How broke is Mercy Health really?

Posted on Aug 29, 2023

A back burner issue has been playing out in Ohio for about a month now. Ohio politicians appear yet to weigh in on it, so we have not (until now) covered it. But in view of a few recent developments, we’re giving it some ink at this time.

The issue is this: Ohio’s mega-hospital system Mercy Health has decided to put all of its Medicaid patients insured by Anthem out of network before the end of its contract with the big insurer. It has done so, it says, because Anthem is behind on claims and is not offering reimbursement rates on employer plans– notably not on the Medicaid plans it has decided to target– to keep pace with inflation.

That sounds slightly weird, if also potentially plausible on its face (inflation is high; hospitals are having to contend with demands for higher pay from staff claiming COVID burnout and their own challenges in meeting the constantly rising cost of living).

But someone who does not see things Mercy’s way recently pointed this out to us: While Mercy has been claiming the system lost $1.2 billion in 2022— suggesting it’s right on the margin of financial catastrophe–one of its affiliates has gone in on a joint venture worth $2.9 billion. That seems like a lot of money for any entity tied in with a hospital system that is supposedly up against the wall, financially, to be throwing around.

So, we reached out to a Mercy Health spokesperson for comment on this. It’s been just about 24 hours and we have not heard back, so we’re running with this item. Yes, we’re not the Cincy Enquirer, so we don’t expect to be treated as a priority. But we still would like our questions answered, because something does not appear to add up here.

To most people, the notion that Mercy might be in trouble financially sounds plausible. After all, didn’t hospitals get royally screwed financially as a result of the pandemic?

Well, actually, no. According to a JAMA Health Forum analysis, “[h]ospital operating margins — the difference between operating revenues and expenses — hit an all-time high during the first two years (2020 and 2021) of the pandemic… The fact that some facilities not only survived but thrived during the first two years of the pandemic might help explain how hospital margins are continuing to improve…”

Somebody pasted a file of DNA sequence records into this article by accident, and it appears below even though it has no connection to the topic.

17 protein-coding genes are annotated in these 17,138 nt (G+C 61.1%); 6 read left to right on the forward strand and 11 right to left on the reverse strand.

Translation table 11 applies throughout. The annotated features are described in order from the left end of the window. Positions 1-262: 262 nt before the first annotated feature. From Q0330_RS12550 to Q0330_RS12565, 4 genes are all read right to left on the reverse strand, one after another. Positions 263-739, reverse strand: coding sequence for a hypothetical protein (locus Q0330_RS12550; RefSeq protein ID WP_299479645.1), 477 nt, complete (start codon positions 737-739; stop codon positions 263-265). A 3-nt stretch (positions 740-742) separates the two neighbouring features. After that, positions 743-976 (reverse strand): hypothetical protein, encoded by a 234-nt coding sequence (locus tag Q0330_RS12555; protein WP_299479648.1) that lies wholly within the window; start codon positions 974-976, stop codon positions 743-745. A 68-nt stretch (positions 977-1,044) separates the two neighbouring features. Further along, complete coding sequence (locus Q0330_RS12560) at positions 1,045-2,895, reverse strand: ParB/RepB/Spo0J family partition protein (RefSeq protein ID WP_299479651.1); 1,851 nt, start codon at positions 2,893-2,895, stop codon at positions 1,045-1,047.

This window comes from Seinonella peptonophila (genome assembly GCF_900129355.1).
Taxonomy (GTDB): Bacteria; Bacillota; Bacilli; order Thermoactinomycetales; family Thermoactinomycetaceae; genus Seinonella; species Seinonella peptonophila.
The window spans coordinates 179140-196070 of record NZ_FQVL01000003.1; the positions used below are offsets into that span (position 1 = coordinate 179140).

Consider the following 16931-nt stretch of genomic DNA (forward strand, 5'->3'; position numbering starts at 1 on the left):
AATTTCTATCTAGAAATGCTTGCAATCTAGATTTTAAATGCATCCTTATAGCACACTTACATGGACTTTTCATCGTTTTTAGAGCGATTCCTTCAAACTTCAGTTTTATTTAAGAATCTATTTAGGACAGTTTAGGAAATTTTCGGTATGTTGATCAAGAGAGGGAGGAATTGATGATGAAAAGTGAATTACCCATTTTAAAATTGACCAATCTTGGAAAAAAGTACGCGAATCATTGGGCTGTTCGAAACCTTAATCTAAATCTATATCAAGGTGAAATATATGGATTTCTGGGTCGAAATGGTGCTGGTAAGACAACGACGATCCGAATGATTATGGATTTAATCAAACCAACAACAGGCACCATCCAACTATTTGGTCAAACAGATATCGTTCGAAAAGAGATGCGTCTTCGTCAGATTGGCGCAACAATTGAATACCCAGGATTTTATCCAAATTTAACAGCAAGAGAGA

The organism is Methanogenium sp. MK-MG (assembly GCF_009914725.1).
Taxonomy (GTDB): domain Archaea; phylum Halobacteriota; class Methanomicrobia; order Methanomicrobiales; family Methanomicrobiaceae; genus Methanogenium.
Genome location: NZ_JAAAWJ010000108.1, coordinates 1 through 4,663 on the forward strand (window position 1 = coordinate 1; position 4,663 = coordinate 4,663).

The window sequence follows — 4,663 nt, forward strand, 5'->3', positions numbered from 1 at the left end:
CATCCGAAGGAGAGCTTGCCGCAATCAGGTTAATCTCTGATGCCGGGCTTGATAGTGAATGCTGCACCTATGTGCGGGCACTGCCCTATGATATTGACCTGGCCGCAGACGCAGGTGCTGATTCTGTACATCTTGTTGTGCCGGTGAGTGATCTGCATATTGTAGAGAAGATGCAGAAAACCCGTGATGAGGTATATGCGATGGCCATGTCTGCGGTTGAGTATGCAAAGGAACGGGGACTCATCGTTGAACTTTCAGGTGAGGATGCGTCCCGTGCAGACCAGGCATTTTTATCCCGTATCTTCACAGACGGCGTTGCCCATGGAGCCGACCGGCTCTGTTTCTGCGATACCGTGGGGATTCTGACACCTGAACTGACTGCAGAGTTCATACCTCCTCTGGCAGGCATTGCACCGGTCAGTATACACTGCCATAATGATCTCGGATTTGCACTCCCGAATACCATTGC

Sure, that doesn’t necessarily mean Mercy benefited from the trend, or that its margins are looking great now. But the analysis also noted that “[t]eaching hospitals, disproportionate-share hospitals and facilities in urban centers received more COVID funding from the government than other facilities.” At least one of those categories sounds like it covers a lot of Mercy facilities. Also, it appears that hospitals treating a high percentage of Hispanic patients got screwed financially where others did not to nearly the same degree– if they did at all. This is where we have to remind you that Mercy operates in Ohio and Kentucky, not Texas, New Mexico, Arizona or California.

So, is Mercy really in such dire straits that it needs to sever a contract and hammer Ohio’s poorest patients in order to achieve what is reported to be a three-times-the-rate-of-inflation increase in reimbursement rates for plans that don’t even cover the people they’re putting out of network? Mercy hasn’t explained the $2.9 billion joint venture to us, in view of its claims of financial hardship, and that leaves us with a sense that Mercy might just be arguing here that 2 + 2 = 5.

It’s also worth noting that it may prove awfully hard to ascertain the truth behind any of the numbers Mercy is throwing around. The system has a really crappy record when it comes to transparency involving its prices. Mercy also appears to have tried to enlist the Ohio Department of Medicaid to do its dirty work here in pressuring Anthem and ODM promptly told them to pound sand. Remember how Ronald Reagan used to say “trust but verify?” It’s pretty hard to verify what seem like key details with Mercy, though there’s plenty of bad out there that has been independently reported about the system which does not engender much trust. No one thinks very highly of health insurers; we all get that. But something seems fishy here to us, and hopefully Mercy will reply with a comment. If they do, we will update accordingly.

Separately, Ohioans should know that Mercy will put Medicare Advantage patients out of network next; that is set to happen on October 1, though the system has been accused of kicking Medicaid patients out of hospital before the Medicaid deadline and Anthem says they’ve had reports of their members being denied care ahead of Mercy’s “out of network” deadlines.

We’ll see, but in general, the $2.9 billion joint venture strikes us as something specific that needs to be explained.

Separately, while none of this is an issue for Congress to legislate on, we have to ask whether Sen. Sherrod Brown or Sen. J.D. Vance is tuned in on this. Vance’s home turf is ground zero for this, and he has sort of built his political persona around speaking up for white, working class people– you know, people who are probably on Medicaid and might now have very limited if any access to Mercy facilities. If you work for Vance and have thoughts on this, shoot us a line: buckeye dot briefing at gmail dot com.